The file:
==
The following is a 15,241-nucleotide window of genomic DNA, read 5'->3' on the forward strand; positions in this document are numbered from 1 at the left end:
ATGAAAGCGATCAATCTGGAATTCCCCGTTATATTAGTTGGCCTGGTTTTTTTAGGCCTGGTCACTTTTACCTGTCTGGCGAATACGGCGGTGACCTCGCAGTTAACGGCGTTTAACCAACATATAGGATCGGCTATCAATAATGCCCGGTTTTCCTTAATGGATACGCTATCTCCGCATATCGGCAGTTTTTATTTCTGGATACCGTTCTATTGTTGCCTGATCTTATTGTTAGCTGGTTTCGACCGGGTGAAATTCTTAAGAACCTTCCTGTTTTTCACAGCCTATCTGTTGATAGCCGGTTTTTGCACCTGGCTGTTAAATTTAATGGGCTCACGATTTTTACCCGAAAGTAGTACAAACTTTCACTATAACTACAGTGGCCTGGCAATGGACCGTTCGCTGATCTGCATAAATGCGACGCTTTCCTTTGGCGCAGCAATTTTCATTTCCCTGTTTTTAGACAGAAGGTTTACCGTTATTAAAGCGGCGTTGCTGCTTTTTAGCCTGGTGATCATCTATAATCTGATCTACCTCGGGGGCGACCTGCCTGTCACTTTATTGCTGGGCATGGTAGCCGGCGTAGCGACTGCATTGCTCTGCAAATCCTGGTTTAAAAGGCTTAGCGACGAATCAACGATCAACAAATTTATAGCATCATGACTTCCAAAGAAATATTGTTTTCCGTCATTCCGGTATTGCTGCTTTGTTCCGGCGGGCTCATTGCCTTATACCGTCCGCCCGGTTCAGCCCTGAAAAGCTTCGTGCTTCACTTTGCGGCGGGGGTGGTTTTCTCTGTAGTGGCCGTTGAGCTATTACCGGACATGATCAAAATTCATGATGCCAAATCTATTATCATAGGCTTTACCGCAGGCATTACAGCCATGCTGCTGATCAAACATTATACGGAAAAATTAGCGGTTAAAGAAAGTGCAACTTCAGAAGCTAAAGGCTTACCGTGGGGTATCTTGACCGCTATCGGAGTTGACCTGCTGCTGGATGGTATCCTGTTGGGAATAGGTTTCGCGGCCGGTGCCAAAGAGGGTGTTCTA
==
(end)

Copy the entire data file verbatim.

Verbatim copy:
The following is a 15,241-nucleotide window of genomic DNA, read 5'->3' on the forward strand; positions in this document are numbered from 1 at the left end:
ATGAAAGCGATCAATCTGGAATTCCCCGTTATATTAGTTGGCCTGGTTTTTTTAGGCCTGGTCACTTTTACCTGTCTGGCGAATACGGCGGTGACCTCGCAGTTAACGGCGTTTAACCAACATATAGGATCGGCTATCAATAATGCCCGGTTTTCCTTAATGGATACGCTATCTCCGCATATCGGCAGTTTTTATTTCTGGATACCGTTCTATTGTTGCCTGATCTTATTGTTAGCTGGTTTCGACCGGGTGAAATTCTTAAGAACCTTCCTGTTTTTCACAGCCTATCTGTTGATAGCCGGTTTTTGCACCTGGCTGTTAAATTTAATGGGCTCACGATTTTTACCCGAAAGTAGTACAAACTTTCACTATAACTACAGTGGCCTGGCAATGGACCGTTCGCTGATCTGCATAAATGCGACGCTTTCCTTTGGCGCAGCAATTTTCATTTCCCTGTTTTTAGACAGAAGGTTTACCGTTATTAAAGCGGCGTTGCTGCTTTTTAGCCTGGTGATCATCTATAATCTGATCTACCTCGGGGGCGACCTGCCTGTCACTTTATTGCTGGGCATGGTAGCCGGCGTAGCGACTGCATTGCTCTGCAAATCCTGGTTTAAAAGGCTTAGCGACGAATCAACGATCAACAAATTTATAGCATCATGACTTCCAAAGAAATATTGTTTTCCGTCATTCCGGTATTGCTGCTTTGTTCCGGCGGGCTCATTGCCTTATACCGTCCGCCCGGTTCAGCCCTGAAAAGCTTCGTGCTTCACTTTGCGGCGGGGGTGGTTTTCTCTGTAGTGGCCGTTGAGCTATTACCGGACATGATCAAAATTCATGATGCCAAATCTATTATCATAGGCTTTACCGCAGGCATTACAGCCATGCTGCTGATCAAACATTATACGGAAAAATTAGCGGTTAAAGAAAGTGCAACTTCAGAAGCTAAAGGCTTACCGTGGGGTATCTTGACCGCTATCGGAGTTGACCTGCTGCTGGATGGTATCCTGTTGGGAATAGGTTTCGCGGCCGGTGCCAAAGAGGGTGTTCTA